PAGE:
Minister of Defense of Russia (2012 — to date)
SHOIGU, Sergei Kuzhugetovich (b. 1955) is a current Minister of Defense and a Permanent Member of the Security Council of the Russian Federation. Born into a Soviet nomenklatura family in the Tyva Republic of RSFSR, in 1977 he graduated from the Krasnoyarsk Polytechnic Institute with a degree in civil engineering. After graduation, he worked in the construction projects in Siberia. In 1988, he became a minor executive in the Abakan branch of the Communist Party. In 1990, moved to the capital and was appointed Deputy Chief of State Architecture and Construction Committee of the Russian Federation. From 1991 to 1994 he served as the first chairman of the new State Committee of the Russian Federation for Civil Defense, Emergencies and Disaster Management. From 1994 to 2012, he was Minister of Civil Defense, Emergencies and Disaster Management. In 2000, he headed the Unity party, which later transformed into the United Russia party. He briefly served as Governor of Moscow Oblast in 2012 and on November 6, 2012, Vladimir Putin approved Sergei Shoigu as Minister of Defense of the Russian Federation.
As Minister of Defense of the Russian Federation since 2012, Sergei Shoigu is responsible for unleashing an aggressive and the so-called “hybrid” war against Ukraine in 2014. Sergei Shoigu directly participated in the Russian annexation of Crimea and military intervention in south-eastern Ukraine. On July 22, 2014, the Main Investigation Department of the Ministry of Internal Affairs of Ukraine opened a criminal case against Sergei Shoigu. Ukrainian authorities accuse him of assisting to form illegal military groups in Eastern Ukraine who fought against the Ukrainian army and were involved in the downing of the Malaysia Airlines Flight 17 on July 17, 2014. In September 2015, Ukraine imposed sanctions against him.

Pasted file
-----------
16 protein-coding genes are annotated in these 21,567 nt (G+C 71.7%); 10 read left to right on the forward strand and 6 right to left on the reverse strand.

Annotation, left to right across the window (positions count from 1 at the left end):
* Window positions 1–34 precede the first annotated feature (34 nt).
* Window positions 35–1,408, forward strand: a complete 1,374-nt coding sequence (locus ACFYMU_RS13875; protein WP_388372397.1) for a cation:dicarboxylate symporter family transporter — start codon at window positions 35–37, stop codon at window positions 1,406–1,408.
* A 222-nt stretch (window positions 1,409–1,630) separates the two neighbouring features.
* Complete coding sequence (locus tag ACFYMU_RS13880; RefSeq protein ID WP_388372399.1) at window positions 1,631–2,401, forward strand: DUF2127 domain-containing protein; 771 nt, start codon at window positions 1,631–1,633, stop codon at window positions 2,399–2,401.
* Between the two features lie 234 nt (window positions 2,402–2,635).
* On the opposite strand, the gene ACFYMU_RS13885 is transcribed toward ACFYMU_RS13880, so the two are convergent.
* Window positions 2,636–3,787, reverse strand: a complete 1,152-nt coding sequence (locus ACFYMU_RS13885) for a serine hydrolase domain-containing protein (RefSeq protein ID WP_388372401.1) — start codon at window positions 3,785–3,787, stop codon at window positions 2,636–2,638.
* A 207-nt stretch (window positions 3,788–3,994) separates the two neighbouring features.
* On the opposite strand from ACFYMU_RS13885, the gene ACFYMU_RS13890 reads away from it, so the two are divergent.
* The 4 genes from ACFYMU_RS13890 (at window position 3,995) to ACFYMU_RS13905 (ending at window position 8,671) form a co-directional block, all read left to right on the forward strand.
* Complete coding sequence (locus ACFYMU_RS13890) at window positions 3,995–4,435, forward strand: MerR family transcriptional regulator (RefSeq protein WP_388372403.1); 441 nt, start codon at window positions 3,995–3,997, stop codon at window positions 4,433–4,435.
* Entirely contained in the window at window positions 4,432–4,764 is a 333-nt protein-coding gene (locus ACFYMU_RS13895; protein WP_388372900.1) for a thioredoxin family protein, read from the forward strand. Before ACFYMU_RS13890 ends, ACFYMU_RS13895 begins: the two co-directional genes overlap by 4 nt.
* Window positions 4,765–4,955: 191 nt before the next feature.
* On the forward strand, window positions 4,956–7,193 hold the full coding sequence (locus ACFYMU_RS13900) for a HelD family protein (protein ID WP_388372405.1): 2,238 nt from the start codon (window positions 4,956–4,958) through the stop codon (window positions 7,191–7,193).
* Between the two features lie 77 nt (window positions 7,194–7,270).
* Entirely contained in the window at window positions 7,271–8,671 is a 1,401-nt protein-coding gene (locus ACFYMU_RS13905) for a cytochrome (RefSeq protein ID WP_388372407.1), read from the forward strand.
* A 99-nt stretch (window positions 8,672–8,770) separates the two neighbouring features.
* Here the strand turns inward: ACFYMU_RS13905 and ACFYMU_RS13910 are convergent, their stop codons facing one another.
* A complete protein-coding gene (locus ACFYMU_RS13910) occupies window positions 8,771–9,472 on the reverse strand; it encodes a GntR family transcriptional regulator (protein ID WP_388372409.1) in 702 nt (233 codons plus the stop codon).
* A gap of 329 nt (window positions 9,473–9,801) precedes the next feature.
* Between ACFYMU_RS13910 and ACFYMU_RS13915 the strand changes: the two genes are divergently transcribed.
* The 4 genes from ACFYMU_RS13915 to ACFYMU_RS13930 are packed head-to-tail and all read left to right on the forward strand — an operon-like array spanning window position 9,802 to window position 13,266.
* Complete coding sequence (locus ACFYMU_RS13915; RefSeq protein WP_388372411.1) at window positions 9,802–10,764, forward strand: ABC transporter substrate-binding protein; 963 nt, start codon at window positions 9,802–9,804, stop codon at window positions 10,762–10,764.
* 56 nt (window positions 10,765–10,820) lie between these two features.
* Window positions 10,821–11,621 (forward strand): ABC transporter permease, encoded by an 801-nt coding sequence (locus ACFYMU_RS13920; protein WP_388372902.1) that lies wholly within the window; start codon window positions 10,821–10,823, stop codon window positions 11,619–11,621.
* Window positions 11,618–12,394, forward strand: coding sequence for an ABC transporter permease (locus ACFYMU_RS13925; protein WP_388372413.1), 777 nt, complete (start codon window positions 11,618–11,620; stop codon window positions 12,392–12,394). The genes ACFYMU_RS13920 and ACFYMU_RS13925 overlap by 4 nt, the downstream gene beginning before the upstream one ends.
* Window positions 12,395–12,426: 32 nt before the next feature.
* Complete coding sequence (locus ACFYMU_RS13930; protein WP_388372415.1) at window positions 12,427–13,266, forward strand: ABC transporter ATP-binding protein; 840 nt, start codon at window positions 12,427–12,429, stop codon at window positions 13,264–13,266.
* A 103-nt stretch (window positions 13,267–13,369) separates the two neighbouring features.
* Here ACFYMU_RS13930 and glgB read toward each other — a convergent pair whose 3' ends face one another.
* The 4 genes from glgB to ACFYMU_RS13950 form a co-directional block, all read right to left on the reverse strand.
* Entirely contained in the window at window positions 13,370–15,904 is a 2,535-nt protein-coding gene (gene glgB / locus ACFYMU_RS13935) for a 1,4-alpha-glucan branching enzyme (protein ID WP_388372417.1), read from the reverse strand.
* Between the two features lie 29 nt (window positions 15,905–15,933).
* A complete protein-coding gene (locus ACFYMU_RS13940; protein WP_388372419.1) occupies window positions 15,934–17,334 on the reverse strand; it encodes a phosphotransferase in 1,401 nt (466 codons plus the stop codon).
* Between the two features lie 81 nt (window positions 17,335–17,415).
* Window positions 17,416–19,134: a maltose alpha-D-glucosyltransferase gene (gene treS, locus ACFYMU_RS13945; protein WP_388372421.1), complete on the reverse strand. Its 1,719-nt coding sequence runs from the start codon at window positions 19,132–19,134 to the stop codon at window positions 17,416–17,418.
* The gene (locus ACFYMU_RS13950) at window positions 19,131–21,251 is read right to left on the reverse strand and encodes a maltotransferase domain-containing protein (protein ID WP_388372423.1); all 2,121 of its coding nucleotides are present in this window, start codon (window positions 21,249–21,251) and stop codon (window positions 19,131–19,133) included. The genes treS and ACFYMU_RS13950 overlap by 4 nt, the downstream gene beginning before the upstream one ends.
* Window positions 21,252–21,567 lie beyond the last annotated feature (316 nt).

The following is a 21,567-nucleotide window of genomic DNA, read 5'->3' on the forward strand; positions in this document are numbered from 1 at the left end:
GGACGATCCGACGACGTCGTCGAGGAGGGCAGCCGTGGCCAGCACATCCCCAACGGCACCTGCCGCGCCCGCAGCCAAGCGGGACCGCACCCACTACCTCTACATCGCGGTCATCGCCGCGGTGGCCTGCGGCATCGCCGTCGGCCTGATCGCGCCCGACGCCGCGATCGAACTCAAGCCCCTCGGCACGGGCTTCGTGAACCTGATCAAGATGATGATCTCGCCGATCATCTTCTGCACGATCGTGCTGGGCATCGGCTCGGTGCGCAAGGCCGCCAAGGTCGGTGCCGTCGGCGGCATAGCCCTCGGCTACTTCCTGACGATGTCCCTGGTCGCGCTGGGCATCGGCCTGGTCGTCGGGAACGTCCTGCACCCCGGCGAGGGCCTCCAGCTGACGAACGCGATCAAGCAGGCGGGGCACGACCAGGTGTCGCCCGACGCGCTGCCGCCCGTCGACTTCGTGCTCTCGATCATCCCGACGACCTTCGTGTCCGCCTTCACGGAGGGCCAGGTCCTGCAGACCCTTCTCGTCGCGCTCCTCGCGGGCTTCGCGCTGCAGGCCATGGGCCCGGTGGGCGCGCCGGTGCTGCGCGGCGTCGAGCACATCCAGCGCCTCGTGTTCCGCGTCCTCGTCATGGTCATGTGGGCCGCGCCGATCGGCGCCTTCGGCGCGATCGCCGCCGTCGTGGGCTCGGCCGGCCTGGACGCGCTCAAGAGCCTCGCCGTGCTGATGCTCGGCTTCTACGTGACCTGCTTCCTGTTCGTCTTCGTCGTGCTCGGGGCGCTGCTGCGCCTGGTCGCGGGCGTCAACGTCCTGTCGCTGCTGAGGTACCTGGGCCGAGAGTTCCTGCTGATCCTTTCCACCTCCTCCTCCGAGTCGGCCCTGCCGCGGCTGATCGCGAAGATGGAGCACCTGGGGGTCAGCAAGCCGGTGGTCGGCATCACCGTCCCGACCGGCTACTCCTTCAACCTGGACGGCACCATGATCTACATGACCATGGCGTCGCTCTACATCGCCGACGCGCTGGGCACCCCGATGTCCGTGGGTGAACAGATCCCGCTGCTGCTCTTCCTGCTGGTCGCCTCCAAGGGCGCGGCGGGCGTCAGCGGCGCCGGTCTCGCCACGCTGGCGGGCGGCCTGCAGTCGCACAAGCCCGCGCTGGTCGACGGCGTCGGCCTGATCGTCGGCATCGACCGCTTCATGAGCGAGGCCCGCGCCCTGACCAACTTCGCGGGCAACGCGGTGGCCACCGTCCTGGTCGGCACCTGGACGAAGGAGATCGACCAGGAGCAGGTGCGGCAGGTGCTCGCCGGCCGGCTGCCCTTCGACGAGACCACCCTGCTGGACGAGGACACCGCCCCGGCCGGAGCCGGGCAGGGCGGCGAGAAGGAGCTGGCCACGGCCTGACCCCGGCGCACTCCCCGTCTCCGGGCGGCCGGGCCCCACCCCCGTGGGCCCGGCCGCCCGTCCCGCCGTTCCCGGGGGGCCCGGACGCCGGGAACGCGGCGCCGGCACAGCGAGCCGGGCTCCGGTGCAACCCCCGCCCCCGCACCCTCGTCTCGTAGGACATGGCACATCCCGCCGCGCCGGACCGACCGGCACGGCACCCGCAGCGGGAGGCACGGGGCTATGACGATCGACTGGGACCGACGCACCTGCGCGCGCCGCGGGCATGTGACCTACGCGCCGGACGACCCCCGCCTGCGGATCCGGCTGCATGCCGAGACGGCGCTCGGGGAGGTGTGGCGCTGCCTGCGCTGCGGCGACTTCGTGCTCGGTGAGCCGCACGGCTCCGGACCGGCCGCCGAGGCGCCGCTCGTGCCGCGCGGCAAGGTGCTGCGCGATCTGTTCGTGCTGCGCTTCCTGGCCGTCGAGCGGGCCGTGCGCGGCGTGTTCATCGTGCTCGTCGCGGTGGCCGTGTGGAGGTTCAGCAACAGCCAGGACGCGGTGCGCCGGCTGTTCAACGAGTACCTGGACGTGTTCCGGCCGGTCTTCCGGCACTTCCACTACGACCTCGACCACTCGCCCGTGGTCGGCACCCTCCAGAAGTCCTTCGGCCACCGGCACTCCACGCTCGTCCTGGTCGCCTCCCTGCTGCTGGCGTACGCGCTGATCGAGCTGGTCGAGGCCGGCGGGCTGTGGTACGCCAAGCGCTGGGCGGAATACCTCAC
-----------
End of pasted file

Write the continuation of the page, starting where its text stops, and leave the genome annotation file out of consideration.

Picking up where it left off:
Later, the Russian army, led by Shoigu, took part in a military operation in Syria siding with the country’s dictator Bashar al-Assad. International human rights groups including Amnesty International, Human Rights Watch, and the UN High Commissioner for Human Rights Office repeatedly accused the Russian army of numerous war crimes: the use of cluster munitions, deliberately targeting civilians and rescue workers, and indiscriminate airstrikes.